The Flip-Pal has a little display screen for changing the scan resolution, either 300 dpi or 600 dpi. You can also change other settings here on the screen. Of course, the screen will show you a preview of the image you just scanned. This makes it so you can decide whether you want to keep that scan or do another one.
One of the coolest features that I find is that you can take off the lid or the top of the scanning bed so you can then turn the scanner upside down and scan a book! There have been a couple of times where this would have been really handy for me! I have gone through a couple of old scrapbooks my grandma and mom have made, and with each of them I have had to carefully take apart the scrapbook in order for it to fit onto my flat-bed scanner at home. With the Flip-Pal you don't have to do that anymore!
For photos and documents that are larger than the scanning screen all you have to do is "stitch" them together. Now in the past, it required quite a bit of time, talent, and proper software in order to do this. With the Flip-Pal its as easy as scanning the images and telling the software which images you want to stitch together. Flip-Pal does the rest! I have to admit, this photo stitching software is the best I have seen with how simple it is. I don't have an actual example of an image that was stitched together, but trust me, it was good! You couldn't even tell that it was scanned in multiple sections and then put together into one!
Now, this software I have been talking about is only for Windows Operating Systems. However, the makers of Flip-Pal told me that they are working on a Mac OS version of the software and that it will be available for download from their website once it is released. So, for those Mac users out there (like me) we won't be able to use the software that comes on the SD card, but you can still use the images that were scanned. All you have to do is access the SD card drive from your hard drive when you plug it in.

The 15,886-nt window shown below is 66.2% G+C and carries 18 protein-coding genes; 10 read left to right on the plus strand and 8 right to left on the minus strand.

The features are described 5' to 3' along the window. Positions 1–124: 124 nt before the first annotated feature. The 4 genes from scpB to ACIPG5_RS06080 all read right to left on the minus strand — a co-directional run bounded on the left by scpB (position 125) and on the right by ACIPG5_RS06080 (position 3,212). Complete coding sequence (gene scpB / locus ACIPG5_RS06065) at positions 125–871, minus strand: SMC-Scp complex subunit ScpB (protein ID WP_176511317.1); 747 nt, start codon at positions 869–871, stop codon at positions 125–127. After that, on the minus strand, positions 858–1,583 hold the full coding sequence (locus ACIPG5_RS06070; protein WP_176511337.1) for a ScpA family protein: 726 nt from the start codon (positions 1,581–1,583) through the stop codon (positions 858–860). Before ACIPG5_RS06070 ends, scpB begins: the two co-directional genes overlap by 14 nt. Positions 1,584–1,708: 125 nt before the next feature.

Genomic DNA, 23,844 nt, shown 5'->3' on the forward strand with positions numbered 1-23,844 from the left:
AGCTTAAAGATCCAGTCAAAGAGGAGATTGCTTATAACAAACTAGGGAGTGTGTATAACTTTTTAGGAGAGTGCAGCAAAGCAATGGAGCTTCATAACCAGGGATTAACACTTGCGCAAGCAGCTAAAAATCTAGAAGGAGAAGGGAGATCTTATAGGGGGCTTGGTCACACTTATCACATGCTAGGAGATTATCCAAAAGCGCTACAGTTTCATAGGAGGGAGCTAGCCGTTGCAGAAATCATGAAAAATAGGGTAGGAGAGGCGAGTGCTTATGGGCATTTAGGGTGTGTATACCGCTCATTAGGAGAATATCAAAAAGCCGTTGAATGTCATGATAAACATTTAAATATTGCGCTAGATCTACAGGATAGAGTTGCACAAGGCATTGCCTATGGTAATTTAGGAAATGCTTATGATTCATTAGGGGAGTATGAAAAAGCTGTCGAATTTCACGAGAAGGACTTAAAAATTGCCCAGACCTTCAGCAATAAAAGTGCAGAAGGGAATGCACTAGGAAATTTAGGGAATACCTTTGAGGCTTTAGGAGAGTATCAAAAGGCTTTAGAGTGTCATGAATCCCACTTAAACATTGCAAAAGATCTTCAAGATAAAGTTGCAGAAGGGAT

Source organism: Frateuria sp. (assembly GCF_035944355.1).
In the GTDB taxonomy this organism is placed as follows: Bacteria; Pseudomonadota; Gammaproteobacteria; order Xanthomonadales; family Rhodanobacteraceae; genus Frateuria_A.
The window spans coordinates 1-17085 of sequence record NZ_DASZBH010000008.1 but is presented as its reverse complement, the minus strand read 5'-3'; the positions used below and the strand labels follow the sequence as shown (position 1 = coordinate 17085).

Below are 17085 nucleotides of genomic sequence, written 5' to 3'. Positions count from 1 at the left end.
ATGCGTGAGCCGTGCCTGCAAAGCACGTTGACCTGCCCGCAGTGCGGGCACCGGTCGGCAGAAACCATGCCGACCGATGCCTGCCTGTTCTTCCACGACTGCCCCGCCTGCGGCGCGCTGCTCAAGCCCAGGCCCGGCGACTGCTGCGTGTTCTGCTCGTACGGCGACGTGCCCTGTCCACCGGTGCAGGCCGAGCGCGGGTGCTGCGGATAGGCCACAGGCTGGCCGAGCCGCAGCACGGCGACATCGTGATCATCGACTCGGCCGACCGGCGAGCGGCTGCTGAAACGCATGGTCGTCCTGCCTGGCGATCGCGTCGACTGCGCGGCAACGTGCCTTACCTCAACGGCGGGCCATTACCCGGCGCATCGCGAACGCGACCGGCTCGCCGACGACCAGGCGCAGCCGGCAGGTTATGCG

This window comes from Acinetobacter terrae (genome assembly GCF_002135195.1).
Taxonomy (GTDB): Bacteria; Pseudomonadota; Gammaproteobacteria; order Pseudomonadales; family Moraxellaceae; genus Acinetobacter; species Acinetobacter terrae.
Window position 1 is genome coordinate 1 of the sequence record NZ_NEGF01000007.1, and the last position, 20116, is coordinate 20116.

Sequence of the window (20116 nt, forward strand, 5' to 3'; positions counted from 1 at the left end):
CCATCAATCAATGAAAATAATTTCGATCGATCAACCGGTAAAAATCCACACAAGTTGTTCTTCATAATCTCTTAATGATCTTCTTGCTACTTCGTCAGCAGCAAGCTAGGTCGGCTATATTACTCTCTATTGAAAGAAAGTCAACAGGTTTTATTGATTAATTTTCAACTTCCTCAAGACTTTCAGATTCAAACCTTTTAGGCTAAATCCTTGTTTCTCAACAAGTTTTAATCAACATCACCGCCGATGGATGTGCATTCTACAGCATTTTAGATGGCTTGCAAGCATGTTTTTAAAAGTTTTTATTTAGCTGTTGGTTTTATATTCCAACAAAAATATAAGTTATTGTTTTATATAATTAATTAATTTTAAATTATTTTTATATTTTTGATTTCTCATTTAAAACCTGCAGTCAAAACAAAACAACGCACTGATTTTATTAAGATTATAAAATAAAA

All the images saved from the scanner are in JPG format which work on both the Windows and Mac operating systems.
Also another really cool feature I find with the Flip-Pal is that you aren't limited to 2D scans anymore! With the Flip-Pal you can scan 3D objects such as coins, military medals, and even water bottles! Now you may be asking yourself why you would ever want to scan a water bottle?? Well, you might have an old soda pop bottle or an old tin can of an ancestors that you would like to get an image of what is on it. You can always take a picture, but the photo would be distorted according to the contour of the bottle. With the Flip-Pal you can get a flat image from a circular object! Below is a video that they demonstrated for me there how this is done and an example of the result.
You can also view the video on my YouTube Channel.
There are so many documents and records that are available to genealogists to help us find our ancestors, but sometimes it is hard to know which documents to look for and which ones give us the most information.
Some of the most common records we search for are birth, marriage, death, census, and military records. As we do more research and learn new techniques we learn there are records and documents out there that we never would have thought of using to help us break down those brick walls.
We all have those specific records we search for because we know they can be a goldmine of information. Some of us treasure one record type over another because of the time it was created, where it was created, or because of who it is about. Many of us have a "checklist" of items we search for for each person we do research on. The question is, what records or documents do YOU use to find the most information about your ancestors? Why do you use those documents? Where can they be found? Are they available online, microfilm, or only in person at an archive? Do these documents cost money to access or are they available for free to everyone?
Please take a minute or two and give your input on what kind of records and documents are the most beneficial to your research. Use the form "Genealogy Checklist" to give your input.
I recently got introduced to this website where you can make your own collages of words. It is pretty cool. I decided to test it out by making a collage of surnames that are dominant in my family tree.
If you want to create your one word collage, go check out Wordle
Thanks Thomas for posting about this great site!